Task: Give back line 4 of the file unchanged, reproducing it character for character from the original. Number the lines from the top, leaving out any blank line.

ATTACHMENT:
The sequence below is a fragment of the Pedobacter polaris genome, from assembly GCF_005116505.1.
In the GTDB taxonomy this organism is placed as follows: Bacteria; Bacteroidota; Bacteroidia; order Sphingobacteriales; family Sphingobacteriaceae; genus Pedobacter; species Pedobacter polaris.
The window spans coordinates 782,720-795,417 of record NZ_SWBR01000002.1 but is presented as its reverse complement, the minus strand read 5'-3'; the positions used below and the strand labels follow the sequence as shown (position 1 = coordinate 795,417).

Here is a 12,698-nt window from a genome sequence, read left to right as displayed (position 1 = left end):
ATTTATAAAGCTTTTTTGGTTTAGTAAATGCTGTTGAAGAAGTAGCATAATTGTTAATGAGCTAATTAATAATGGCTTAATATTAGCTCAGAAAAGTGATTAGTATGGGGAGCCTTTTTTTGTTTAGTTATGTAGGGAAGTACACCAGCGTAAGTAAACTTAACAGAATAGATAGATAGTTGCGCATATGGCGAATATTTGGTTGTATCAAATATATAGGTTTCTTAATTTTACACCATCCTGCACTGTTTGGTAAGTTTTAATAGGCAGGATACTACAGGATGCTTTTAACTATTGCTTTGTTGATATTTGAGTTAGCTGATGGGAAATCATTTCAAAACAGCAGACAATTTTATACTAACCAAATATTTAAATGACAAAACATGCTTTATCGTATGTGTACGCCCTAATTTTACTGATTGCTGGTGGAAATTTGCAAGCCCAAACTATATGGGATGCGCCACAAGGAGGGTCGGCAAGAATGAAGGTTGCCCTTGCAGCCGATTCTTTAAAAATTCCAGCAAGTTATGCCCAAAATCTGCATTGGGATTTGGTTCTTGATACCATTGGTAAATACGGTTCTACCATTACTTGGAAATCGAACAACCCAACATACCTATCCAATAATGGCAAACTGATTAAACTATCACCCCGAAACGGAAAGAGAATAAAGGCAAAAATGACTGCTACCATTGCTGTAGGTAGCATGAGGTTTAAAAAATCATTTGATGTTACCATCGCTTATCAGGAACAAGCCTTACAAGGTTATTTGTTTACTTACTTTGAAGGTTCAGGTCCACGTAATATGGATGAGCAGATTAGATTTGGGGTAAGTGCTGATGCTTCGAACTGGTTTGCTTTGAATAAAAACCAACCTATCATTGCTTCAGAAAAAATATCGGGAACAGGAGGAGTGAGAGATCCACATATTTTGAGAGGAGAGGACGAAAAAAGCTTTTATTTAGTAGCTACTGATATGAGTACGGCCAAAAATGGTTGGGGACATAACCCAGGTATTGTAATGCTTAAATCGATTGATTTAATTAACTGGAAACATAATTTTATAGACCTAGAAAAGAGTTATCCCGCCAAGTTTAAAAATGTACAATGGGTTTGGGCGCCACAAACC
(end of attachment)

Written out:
Here is a 12,698-nt window from a genome sequence, read left to right as displayed (position 1 = left end):